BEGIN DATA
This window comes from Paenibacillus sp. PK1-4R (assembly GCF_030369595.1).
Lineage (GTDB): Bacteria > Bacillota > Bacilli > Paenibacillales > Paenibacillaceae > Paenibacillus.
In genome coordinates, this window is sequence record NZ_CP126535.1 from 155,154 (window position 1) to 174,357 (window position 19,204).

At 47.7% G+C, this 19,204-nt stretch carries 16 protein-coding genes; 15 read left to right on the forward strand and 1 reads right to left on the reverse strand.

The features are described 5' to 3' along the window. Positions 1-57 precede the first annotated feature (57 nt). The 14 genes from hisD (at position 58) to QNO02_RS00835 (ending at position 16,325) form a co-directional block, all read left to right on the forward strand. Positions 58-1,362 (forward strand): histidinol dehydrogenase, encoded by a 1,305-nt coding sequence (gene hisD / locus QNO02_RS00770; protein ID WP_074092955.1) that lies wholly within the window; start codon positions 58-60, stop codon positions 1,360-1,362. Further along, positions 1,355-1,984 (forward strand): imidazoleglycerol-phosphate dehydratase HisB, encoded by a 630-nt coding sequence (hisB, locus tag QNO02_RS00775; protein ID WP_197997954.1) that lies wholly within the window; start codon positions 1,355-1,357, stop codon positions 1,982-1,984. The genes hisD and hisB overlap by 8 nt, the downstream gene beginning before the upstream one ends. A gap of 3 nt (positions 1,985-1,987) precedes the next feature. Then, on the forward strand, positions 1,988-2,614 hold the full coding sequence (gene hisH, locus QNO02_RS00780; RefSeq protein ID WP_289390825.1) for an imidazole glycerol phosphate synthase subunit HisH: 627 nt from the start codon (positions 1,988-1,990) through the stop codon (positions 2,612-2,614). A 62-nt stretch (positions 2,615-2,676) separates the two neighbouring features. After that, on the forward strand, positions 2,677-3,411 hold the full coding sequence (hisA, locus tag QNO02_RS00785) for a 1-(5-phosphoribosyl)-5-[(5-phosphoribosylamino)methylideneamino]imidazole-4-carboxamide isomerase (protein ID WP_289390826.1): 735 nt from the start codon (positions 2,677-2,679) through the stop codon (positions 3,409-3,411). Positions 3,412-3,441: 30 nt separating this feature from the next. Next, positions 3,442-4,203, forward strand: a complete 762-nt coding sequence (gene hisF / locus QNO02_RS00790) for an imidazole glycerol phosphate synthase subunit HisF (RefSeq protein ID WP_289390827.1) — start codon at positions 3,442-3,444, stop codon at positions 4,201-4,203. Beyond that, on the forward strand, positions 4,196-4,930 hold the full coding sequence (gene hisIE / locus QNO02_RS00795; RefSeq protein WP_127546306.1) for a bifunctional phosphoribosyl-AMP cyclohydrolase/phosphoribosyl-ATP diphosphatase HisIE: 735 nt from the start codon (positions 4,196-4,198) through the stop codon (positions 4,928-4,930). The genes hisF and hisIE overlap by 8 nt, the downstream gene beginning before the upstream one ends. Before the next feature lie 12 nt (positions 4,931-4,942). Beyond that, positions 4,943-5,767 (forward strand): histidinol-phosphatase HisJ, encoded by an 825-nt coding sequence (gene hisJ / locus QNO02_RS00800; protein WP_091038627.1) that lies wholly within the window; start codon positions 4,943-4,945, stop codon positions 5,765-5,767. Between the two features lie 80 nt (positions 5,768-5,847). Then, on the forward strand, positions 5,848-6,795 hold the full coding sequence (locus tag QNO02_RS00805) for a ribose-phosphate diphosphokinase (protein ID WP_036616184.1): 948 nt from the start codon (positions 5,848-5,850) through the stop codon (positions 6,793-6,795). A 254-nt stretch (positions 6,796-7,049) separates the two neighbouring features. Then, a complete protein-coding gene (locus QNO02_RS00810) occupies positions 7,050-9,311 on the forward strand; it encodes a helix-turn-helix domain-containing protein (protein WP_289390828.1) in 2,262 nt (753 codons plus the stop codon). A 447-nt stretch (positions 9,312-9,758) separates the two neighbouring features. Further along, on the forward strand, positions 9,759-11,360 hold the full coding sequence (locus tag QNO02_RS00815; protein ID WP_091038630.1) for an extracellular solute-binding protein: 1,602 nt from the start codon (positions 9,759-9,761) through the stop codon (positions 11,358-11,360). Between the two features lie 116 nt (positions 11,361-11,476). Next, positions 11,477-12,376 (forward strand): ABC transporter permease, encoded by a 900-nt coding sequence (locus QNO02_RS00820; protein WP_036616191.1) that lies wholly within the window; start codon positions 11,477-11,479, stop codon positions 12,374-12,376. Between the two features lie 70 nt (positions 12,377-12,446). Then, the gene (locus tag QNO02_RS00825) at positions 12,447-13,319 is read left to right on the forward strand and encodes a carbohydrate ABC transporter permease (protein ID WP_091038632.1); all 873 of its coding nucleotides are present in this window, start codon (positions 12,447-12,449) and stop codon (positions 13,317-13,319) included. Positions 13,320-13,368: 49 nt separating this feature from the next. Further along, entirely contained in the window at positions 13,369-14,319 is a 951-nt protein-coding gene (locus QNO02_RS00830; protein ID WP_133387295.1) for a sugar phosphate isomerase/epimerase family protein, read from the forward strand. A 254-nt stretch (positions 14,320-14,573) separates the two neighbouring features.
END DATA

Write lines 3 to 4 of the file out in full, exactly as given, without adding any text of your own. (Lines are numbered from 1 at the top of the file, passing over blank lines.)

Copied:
In genome coordinates, this window is sequence record NZ_CP126535.1 from 155,154 (window position 1) to 174,357 (window position 19,204).

At 47.7% G+C, this 19,204-nt stretch carries 16 protein-coding genes; 15 read left to right on the forward strand and 1 reads right to left on the reverse strand.